Beyond the Special Effects

        Teaching the history of the cinema in itself can be a challenging task. You have to think of who your audience is and think of how it would react to the movies shown. There are so many different aspects you need to think about when teaching the history of the cinema. Whether or not you will offend someone watching a particular movie, or cause him or her to have an awful reaction are just some of the elements that you should look for, and be careful about.

        The specific group that I choose to talk about would consist of college-aged individuals. I would justify teaching the history of the cinema to college-aged students because they are old enough to have a voice, and decide if they even want to take the class in the first place. Along with that, you would be teaching to the students who actually want to learn and watch different movies. With the college-aged students, there is so much that you could teach them. The approach I would use to teach the history of the cinema would be to show a different movie each class period. I would have the class meet twice a week, so that in just one week the students have seen two movies. With the twice a week class you can even show the classic King Kong, directed by Merian C. Cooper and Ernest B. Schoedsack, during one class period and then show the new blockbuster King Kong by Peter Jackson in the second class period and then hold a discussion. This would be an amazing discussion because the movies do have the same general plot, but they were just created so differently.

        The classic film King Kong is one of the greatest movies in history. Kong has been referenced in many movies, as well as the movie King Kong itself. The original King Kong, created in 1933, has been copied many times. Not only has the original story line been adopted, but also some directors even tried to make a sequel, or have a story about the son of Kong. King Kong would definitely be taught in my classroom if I were to teach the history of the cinema.

        Another director that must be taught, if teaching the history of the cinema would be Alfred Hitchcock. Hitchcock has a unique style that sparks the curiosity of people everywhere. With Hitchcock, one can count on an imaginative plot line and a unique feel. Hitchcock should not be taught just through watching his films, such as Notorious (1946), Psycho (1960), and The Birds (1963); but he himself should be studied because he did a lot in the movie industry. Our textbook discusses the importance of sound in movies; Hitchcock takes that one step farther and introduces us to the sound of suspense. Hitchcock invented a type of sound that he used in his movies. The aspect of sound would make the actor seem as though he was obviously pointing a key element out. With all the effects that movies can have, they can make the film more interesting.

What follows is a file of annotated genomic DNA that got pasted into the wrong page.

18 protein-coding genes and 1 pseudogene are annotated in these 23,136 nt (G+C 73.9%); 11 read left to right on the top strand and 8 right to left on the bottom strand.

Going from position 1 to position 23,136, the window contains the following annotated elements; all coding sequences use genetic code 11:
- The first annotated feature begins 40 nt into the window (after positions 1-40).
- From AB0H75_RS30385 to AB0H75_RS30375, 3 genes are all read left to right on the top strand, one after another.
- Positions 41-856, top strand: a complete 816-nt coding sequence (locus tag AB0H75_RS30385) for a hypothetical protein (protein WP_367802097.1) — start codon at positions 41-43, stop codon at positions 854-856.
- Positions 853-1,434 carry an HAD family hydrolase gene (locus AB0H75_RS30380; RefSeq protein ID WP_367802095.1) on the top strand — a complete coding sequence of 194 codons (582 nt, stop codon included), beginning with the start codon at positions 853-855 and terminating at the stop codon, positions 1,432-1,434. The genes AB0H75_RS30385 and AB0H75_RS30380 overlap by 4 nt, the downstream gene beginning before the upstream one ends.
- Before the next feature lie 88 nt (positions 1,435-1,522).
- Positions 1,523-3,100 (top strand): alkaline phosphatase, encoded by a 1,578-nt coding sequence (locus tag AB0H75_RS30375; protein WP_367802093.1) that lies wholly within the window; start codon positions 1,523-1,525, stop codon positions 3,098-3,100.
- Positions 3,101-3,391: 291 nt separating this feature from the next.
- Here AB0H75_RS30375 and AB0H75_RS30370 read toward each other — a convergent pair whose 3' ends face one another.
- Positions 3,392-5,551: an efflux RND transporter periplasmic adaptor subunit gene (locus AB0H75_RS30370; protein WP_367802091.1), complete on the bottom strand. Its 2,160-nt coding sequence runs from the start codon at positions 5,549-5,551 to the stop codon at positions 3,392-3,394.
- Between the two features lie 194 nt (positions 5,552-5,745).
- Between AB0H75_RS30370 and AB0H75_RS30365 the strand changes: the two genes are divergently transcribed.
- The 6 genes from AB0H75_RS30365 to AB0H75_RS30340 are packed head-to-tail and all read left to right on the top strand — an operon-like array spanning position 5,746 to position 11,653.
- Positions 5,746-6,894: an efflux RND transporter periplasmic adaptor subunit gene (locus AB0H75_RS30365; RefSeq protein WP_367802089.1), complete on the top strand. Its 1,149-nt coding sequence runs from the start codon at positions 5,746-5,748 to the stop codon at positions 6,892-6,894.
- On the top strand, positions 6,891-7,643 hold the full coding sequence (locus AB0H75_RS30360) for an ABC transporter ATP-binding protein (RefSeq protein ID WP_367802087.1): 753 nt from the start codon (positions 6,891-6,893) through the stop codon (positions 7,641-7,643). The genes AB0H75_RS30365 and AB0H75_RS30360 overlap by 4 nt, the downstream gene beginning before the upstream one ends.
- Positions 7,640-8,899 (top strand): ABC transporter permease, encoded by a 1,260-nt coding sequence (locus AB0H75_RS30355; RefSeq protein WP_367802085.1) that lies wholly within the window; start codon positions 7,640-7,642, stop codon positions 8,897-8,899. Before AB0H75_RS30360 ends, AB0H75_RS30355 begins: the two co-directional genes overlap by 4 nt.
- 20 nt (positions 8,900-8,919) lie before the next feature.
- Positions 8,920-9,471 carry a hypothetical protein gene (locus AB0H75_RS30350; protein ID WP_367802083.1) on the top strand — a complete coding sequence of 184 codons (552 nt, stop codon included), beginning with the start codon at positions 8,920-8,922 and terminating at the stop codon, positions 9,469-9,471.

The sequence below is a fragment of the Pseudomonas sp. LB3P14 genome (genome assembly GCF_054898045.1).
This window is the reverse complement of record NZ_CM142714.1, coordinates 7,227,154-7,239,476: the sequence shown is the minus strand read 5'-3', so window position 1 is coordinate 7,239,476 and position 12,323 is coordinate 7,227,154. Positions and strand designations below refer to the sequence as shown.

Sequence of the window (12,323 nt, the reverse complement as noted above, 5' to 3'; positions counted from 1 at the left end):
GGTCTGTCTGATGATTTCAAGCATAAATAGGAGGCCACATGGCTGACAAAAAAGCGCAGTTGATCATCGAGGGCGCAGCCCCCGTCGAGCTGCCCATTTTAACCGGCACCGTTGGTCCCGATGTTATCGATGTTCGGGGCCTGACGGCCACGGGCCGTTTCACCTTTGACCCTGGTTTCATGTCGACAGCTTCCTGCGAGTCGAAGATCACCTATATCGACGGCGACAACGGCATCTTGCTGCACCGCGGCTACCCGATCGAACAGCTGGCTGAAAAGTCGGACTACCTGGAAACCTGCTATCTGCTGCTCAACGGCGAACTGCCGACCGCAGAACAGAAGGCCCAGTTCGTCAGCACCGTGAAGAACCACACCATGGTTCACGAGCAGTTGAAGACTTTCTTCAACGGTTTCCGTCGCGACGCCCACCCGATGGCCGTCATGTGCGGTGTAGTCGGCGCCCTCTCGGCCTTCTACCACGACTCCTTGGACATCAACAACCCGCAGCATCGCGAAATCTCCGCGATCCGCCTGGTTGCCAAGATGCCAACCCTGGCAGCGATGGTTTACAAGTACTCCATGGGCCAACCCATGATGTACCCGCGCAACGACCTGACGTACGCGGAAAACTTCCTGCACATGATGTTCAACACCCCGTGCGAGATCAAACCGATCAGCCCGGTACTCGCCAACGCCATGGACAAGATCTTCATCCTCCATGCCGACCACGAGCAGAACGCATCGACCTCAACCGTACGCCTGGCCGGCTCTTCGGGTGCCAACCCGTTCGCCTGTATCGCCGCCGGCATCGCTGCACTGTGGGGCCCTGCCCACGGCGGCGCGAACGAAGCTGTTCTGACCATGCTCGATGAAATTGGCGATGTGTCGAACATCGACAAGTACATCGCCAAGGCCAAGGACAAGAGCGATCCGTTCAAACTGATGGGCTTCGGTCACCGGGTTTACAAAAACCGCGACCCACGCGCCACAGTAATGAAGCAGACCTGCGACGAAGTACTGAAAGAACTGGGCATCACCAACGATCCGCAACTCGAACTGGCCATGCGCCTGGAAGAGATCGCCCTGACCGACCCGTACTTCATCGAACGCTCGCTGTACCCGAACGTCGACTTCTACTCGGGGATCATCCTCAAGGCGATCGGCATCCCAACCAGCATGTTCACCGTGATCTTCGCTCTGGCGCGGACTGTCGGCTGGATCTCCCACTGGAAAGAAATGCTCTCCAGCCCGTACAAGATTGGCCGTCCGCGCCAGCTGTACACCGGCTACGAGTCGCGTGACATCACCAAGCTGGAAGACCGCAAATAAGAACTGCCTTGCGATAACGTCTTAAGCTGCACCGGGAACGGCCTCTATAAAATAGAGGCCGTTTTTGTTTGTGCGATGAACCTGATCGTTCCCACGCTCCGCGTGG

History of the cinema can justify itself. Being able to learn how some of the greatest movies were made is very interesting. This class would be extremely important for someone to take that would like to act, produce, or direct. It gives you the opportunity not only to watch the movie and be entertained, but to learn how different concepts were developed and used throughout the years. I fell that it is important for everyone to take because we all watch movies, but we take them for granted. We are expecting to see the movies in color and hear every word they speak in surround sound. Through taking the class however, you learn that a movie does not need color or special effects to be great; it just needs an audience to watch it.

Christie Clatterbuck

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